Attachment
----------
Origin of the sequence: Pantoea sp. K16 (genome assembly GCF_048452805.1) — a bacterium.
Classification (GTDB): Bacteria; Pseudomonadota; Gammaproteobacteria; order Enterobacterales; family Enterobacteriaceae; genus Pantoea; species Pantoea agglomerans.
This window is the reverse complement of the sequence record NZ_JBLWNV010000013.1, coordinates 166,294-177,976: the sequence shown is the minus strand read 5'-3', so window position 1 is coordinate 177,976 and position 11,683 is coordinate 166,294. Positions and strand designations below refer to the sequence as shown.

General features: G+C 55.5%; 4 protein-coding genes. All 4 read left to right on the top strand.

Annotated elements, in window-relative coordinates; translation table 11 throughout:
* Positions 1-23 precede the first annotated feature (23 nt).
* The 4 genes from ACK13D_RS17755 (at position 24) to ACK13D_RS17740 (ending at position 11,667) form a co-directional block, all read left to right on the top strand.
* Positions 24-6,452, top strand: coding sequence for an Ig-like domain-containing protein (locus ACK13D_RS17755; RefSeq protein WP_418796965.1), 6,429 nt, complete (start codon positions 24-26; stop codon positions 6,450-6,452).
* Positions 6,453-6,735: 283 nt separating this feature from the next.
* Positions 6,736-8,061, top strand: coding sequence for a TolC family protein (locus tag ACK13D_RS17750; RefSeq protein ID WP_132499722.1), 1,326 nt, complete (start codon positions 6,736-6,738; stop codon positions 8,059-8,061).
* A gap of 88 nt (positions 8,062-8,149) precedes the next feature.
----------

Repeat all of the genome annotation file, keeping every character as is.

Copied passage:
Origin of the sequence: Pantoea sp. K16 (genome assembly GCF_048452805.1) — a bacterium.
Classification (GTDB): Bacteria; Pseudomonadota; Gammaproteobacteria; order Enterobacterales; family Enterobacteriaceae; genus Pantoea; species Pantoea agglomerans.
This window is the reverse complement of the sequence record NZ_JBLWNV010000013.1, coordinates 166,294-177,976: the sequence shown is the minus strand read 5'-3', so window position 1 is coordinate 177,976 and position 11,683 is coordinate 166,294. Positions and strand designations below refer to the sequence as shown.

General features: G+C 55.5%; 4 protein-coding genes. All 4 read left to right on the top strand.

Annotated elements, in window-relative coordinates; translation table 11 throughout:
* Positions 1-23 precede the first annotated feature (23 nt).
* The 4 genes from ACK13D_RS17755 (at position 24) to ACK13D_RS17740 (ending at position 11,667) form a co-directional block, all read left to right on the top strand.
* Positions 24-6,452, top strand: coding sequence for an Ig-like domain-containing protein (locus ACK13D_RS17755; RefSeq protein WP_418796965.1), 6,429 nt, complete (start codon positions 24-26; stop codon positions 6,450-6,452).
* Positions 6,453-6,735: 283 nt separating this feature from the next.
* Positions 6,736-8,061, top strand: coding sequence for a TolC family protein (locus tag ACK13D_RS17750; RefSeq protein ID WP_132499722.1), 1,326 nt, complete (start codon positions 6,736-6,738; stop codon positions 8,059-8,061).
* A gap of 88 nt (positions 8,062-8,149) precedes the next feature.